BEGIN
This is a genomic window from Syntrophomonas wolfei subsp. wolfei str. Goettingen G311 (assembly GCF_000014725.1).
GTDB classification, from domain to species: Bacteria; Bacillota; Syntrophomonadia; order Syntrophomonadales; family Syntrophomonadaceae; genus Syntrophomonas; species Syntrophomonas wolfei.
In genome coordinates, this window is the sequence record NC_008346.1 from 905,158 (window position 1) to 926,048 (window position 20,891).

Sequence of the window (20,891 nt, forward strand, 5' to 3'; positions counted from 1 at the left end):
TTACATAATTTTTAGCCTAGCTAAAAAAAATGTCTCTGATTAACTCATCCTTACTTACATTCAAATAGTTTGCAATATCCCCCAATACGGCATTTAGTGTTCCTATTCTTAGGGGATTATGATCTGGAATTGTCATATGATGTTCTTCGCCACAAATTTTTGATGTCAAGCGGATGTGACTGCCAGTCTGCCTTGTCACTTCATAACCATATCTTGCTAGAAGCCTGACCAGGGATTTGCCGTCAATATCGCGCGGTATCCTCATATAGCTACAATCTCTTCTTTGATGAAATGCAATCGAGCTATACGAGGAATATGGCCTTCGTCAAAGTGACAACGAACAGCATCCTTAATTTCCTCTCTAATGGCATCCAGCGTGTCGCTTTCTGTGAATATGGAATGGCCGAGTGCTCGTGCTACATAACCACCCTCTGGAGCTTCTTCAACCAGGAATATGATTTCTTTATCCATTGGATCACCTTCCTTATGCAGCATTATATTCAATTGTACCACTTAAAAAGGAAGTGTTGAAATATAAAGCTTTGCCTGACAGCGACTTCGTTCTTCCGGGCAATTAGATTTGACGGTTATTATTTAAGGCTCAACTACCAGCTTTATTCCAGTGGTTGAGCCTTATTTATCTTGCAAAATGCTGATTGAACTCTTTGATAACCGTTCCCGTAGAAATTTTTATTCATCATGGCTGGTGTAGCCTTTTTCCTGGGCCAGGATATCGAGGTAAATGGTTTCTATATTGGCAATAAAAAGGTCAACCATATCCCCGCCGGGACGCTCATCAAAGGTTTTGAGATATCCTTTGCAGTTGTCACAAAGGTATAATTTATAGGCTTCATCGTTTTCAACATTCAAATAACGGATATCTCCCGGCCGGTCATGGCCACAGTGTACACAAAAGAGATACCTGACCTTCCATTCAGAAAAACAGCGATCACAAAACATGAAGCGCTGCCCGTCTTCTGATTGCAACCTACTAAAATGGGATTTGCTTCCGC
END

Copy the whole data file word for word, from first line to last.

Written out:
This is a genomic window from Syntrophomonas wolfei subsp. wolfei str. Goettingen G311 (assembly GCF_000014725.1).
GTDB classification, from domain to species: Bacteria; Bacillota; Syntrophomonadia; order Syntrophomonadales; family Syntrophomonadaceae; genus Syntrophomonas; species Syntrophomonas wolfei.
In genome coordinates, this window is the sequence record NC_008346.1 from 905,158 (window position 1) to 926,048 (window position 20,891).

Sequence of the window (20,891 nt, forward strand, 5' to 3'; positions counted from 1 at the left end):
TTACATAATTTTTAGCCTAGCTAAAAAAAATGTCTCTGATTAACTCATCCTTACTTACATTCAAATAGTTTGCAATATCCCCCAATACGGCATTTAGTGTTCCTATTCTTAGGGGATTATGATCTGGAATTGTCATATGATGTTCTTCGCCACAAATTTTTGATGTCAAGCGGATGTGACTGCCAGTCTGCCTTGTCACTTCATAACCATATCTTGCTAGAAGCCTGACCAGGGATTTGCCGTCAATATCGCGCGGTATCCTCATATAGCTACAATCTCTTCTTTGATGAAATGCAATCGAGCTATACGAGGAATATGGCCTTCGTCAAAGTGACAACGAACAGCATCCTTAATTTCCTCTCTAATGGCATCCAGCGTGTCGCTTTCTGTGAATATGGAATGGCCGAGTGCTCGTGCTACATAACCACCCTCTGGAGCTTCTTCAACCAGGAATATGATTTCTTTATCCATTGGATCACCTTCCTTATGCAGCATTATATTCAATTGTACCACTTAAAAAGGAAGTGTTGAAATATAAAGCTTTGCCTGACAGCGACTTCGTTCTTCCGGGCAATTAGATTTGACGGTTATTATTTAAGGCTCAACTACCAGCTTTATTCCAGTGGTTGAGCCTTATTTATCTTGCAAAATGCTGATTGAACTCTTTGATAACCGTTCCCGTAGAAATTTTTATTCATCATGGCTGGTGTAGCCTTTTTCCTGGGCCAGGATATCGAGGTAAATGGTTTCTATATTGGCAATAAAAAGGTCAACCATATCCCCGCCGGGACGCTCATCAAAGGTTTTGAGATATCCTTTGCAGTTGTCACAAAGGTATAATTTATAGGCTTCATCGTTTTCAACATTCAAATAACGGATATCTCCCGGCCGGTCATGGCCACAGTGTACACAAAAGAGATACCTGACCTTCCATTCAGAAAAACAGCGATCACAAAACATGAAGCGCTGCCCGTCTTCTGATTGCAACCTACTAAAATGGGATTTGCTTCCGC